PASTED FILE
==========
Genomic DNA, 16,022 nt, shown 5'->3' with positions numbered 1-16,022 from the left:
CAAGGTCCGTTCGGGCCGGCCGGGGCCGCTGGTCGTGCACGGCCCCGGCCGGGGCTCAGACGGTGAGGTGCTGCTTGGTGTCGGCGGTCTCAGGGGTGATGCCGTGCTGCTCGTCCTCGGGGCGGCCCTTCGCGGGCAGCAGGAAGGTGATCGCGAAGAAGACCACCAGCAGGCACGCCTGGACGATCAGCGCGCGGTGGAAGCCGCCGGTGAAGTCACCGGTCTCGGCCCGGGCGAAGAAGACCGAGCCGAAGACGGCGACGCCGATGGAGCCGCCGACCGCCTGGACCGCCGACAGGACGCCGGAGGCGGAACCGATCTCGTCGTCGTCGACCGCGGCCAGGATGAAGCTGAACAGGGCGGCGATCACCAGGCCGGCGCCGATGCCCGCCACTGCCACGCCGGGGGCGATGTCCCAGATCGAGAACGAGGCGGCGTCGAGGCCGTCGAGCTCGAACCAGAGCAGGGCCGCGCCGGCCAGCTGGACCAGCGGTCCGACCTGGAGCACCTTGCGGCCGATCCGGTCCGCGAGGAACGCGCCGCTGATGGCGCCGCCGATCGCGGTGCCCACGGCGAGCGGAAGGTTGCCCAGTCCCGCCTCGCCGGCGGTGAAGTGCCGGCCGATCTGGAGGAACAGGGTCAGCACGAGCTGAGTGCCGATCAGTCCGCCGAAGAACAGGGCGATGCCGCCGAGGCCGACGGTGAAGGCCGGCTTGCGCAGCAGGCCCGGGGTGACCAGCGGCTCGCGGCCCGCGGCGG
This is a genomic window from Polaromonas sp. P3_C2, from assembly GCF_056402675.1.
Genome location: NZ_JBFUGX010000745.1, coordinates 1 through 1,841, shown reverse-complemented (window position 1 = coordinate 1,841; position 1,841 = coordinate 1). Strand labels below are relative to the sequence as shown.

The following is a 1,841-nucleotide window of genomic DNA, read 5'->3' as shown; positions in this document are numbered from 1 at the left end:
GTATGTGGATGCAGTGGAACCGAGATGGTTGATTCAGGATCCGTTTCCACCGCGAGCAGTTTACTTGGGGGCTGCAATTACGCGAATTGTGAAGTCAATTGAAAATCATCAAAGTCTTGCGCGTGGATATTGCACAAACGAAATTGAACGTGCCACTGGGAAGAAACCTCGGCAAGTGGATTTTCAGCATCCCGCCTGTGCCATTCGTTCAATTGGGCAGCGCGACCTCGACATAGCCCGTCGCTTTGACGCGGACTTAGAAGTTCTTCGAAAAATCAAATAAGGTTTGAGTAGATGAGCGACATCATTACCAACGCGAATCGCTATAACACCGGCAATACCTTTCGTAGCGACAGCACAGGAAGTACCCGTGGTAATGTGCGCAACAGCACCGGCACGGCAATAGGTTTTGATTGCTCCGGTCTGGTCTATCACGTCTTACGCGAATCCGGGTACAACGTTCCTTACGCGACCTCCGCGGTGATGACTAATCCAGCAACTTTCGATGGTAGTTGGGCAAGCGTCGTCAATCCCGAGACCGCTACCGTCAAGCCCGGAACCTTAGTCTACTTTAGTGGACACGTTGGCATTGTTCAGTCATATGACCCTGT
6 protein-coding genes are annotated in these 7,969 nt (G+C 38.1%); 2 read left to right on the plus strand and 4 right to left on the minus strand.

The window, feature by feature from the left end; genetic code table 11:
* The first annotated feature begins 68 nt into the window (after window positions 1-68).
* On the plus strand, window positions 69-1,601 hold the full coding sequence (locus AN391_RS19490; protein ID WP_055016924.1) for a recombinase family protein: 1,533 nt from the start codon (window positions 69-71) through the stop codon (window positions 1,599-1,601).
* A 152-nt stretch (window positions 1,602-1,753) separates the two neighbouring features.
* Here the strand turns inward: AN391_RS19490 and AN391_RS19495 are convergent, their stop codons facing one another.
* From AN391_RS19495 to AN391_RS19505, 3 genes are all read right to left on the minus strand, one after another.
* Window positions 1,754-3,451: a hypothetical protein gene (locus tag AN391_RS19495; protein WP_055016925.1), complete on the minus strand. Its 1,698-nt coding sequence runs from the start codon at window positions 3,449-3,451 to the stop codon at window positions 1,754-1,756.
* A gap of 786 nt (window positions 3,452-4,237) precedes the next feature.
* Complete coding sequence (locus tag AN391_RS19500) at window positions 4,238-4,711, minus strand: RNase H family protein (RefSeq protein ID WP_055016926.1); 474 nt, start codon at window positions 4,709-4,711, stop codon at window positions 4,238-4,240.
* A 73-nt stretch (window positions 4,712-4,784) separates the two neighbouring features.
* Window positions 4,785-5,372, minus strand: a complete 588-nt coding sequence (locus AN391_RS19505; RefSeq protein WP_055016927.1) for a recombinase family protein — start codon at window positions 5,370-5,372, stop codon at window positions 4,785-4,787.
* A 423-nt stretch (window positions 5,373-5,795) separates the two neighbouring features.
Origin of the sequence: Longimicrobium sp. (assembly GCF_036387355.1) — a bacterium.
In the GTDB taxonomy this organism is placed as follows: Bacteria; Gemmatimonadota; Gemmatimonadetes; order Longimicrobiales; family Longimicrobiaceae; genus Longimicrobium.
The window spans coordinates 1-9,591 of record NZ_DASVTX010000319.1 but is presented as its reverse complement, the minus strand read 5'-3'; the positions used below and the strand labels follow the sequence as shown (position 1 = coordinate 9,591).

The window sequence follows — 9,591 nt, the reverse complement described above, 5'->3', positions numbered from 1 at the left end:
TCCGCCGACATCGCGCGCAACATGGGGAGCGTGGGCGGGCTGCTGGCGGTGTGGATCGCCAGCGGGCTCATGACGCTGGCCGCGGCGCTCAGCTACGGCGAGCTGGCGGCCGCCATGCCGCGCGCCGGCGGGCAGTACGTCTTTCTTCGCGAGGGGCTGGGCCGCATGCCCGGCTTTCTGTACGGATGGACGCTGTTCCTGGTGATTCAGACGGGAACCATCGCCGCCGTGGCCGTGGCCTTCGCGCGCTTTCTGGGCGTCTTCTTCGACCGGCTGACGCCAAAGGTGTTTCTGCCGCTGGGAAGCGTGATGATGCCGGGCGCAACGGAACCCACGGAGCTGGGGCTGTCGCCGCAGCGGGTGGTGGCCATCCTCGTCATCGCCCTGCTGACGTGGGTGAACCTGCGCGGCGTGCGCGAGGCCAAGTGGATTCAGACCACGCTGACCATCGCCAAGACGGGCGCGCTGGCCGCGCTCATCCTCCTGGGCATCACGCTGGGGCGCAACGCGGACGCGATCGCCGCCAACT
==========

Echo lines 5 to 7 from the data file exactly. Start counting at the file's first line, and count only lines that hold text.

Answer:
The following is a 1,841-nucleotide window of genomic DNA, read 5'->3' as shown; positions in this document are numbered from 1 at the left end:
GTATGTGGATGCAGTGGAACCGAGATGGTTGATTCAGGATCCGTTTCCACCGCGAGCAGTTTACTTGGGGGCTGCAATTACGCGAATTGTGAAGTCAATTGAAAATCATCAAAGTCTTGCGCGTGGATATTGCACAAACGAAATTGAACGTGCCACTGGGAAGAAACCTCGGCAAGTGGATTTTCAGCATCCCGCCTGTGCCATTCGTTCAATTGGGCAGCGCGACCTCGACATAGCCCGTCGCTTTGACGCGGACTTAGAAGTTCTTCGAAAAATCAAATAAGGTTTGAGTAGATGAGCGACATCATTACCAACGCGAATCGCTATAACACCGGCAATACCTTTCGTAGCGACAGCACAGGAAGTACCCGTGGTAATGTGCGCAACAGCACCGGCACGGCAATAGGTTTTGATTGCTCCGGTCTGGTCTATCACGTCTTACGCGAATCCGGGTACAACGTTCCTTACGCGACCTCCGCGGTGATGACTAATCCAGCAACTTTCGATGGTAGTTGGGCAAGCGTCGTCAATCCCGAGACCGCTACCGTCAAGCCCGGAACCTTAGTCTACTTTAGTGGACACGTTGGCATTGTTCAGTCATATGACCCTGT
6 protein-coding genes are annotated in these 7,969 nt (G+C 38.1%); 2 read left to right on the plus strand and 4 right to left on the minus strand.